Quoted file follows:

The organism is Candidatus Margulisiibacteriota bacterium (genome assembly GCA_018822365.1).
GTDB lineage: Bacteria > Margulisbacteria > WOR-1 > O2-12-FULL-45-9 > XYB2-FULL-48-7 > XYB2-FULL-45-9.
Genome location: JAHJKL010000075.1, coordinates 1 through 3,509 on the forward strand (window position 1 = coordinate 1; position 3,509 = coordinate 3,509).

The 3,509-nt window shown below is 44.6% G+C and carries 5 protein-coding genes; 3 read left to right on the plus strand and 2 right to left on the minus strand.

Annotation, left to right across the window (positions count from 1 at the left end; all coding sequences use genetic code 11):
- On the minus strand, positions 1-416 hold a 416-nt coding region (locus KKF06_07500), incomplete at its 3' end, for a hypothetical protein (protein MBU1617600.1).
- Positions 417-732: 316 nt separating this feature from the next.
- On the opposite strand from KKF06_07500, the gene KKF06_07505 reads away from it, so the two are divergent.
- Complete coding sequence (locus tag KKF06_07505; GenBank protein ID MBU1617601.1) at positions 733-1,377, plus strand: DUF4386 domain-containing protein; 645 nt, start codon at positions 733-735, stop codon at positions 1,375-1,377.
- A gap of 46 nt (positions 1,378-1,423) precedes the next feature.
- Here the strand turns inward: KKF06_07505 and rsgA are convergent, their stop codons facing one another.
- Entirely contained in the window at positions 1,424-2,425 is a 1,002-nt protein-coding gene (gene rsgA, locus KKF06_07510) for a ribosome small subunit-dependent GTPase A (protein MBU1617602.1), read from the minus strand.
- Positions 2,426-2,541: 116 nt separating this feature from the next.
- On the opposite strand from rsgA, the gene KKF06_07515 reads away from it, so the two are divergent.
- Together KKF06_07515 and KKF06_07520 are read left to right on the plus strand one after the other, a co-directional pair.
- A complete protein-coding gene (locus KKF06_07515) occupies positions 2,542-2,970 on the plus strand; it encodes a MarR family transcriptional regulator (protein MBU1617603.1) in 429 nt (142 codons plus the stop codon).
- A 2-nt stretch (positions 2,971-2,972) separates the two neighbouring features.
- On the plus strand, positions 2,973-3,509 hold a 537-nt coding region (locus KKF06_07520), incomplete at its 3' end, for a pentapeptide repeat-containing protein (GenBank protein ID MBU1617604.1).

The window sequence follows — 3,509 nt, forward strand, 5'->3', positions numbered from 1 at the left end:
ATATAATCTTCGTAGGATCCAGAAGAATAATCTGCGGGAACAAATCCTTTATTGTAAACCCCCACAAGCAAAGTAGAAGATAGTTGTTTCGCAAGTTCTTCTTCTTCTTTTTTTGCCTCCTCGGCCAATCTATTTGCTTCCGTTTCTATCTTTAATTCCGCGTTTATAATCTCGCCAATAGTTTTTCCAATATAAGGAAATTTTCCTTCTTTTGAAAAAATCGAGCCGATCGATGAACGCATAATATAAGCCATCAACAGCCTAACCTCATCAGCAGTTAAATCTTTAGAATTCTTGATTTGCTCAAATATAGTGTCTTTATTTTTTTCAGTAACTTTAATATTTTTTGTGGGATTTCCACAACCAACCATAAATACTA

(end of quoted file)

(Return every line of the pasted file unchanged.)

The organism is Candidatus Margulisiibacteriota bacterium (genome assembly GCA_018822365.1).
GTDB lineage: Bacteria > Margulisbacteria > WOR-1 > O2-12-FULL-45-9 > XYB2-FULL-48-7 > XYB2-FULL-45-9.
Genome location: JAHJKL010000075.1, coordinates 1 through 3,509 on the forward strand (window position 1 = coordinate 1; position 3,509 = coordinate 3,509).

The 3,509-nt window shown below is 44.6% G+C and carries 5 protein-coding genes; 3 read left to right on the plus strand and 2 right to left on the minus strand.

Annotation, left to right across the window (positions count from 1 at the left end; all coding sequences use genetic code 11):
- On the minus strand, positions 1-416 hold a 416-nt coding region (locus KKF06_07500), incomplete at its 3' end, for a hypothetical protein (protein MBU1617600.1).
- Positions 417-732: 316 nt separating this feature from the next.
- On the opposite strand from KKF06_07500, the gene KKF06_07505 reads away from it, so the two are divergent.
- Complete coding sequence (locus tag KKF06_07505; GenBank protein ID MBU1617601.1) at positions 733-1,377, plus strand: DUF4386 domain-containing protein; 645 nt, start codon at positions 733-735, stop codon at positions 1,375-1,377.
- A gap of 46 nt (positions 1,378-1,423) precedes the next feature.
- Here the strand turns inward: KKF06_07505 and rsgA are convergent, their stop codons facing one another.
- Entirely contained in the window at positions 1,424-2,425 is a 1,002-nt protein-coding gene (gene rsgA, locus KKF06_07510) for a ribosome small subunit-dependent GTPase A (protein MBU1617602.1), read from the minus strand.
- Positions 2,426-2,541: 116 nt separating this feature from the next.
- On the opposite strand from rsgA, the gene KKF06_07515 reads away from it, so the two are divergent.
- Together KKF06_07515 and KKF06_07520 are read left to right on the plus strand one after the other, a co-directional pair.
- A complete protein-coding gene (locus KKF06_07515) occupies positions 2,542-2,970 on the plus strand; it encodes a MarR family transcriptional regulator (protein MBU1617603.1) in 429 nt (142 codons plus the stop codon).
- A 2-nt stretch (positions 2,971-2,972) separates the two neighbouring features.
- On the plus strand, positions 2,973-3,509 hold a 537-nt coding region (locus KKF06_07520), incomplete at its 3' end, for a pentapeptide repeat-containing protein (GenBank protein ID MBU1617604.1).

The window sequence follows — 3,509 nt, forward strand, 5'->3', positions numbered from 1 at the left end:
ATATAATCTTCGTAGGATCCAGAAGAATAATCTGCGGGAACAAATCCTTTATTGTAAACCCCCACAAGCAAAGTAGAAGATAGTTGTTTCGCAAGTTCTTCTTCTTCTTTTTTTGCCTCCTCGGCCAATCTATTTGCTTCCGTTTCTATCTTTAATTCCGCGTTTATAATCTCGCCAATAGTTTTTCCAATATAAGGAAATTTTCCTTCTTTTGAAAAAATCGAGCCGATCGATGAACGCATAATATAAGCCATCAACAGCCTAACCTCATCAGCAGTTAAATCTTTAGAATTCTTGATTTGCTCAAATATAGTGTCTTTATTTTTTTCAGTAACTTTAATATTTTTTGTGGGATTTCCACAACCAACCATAAATACTA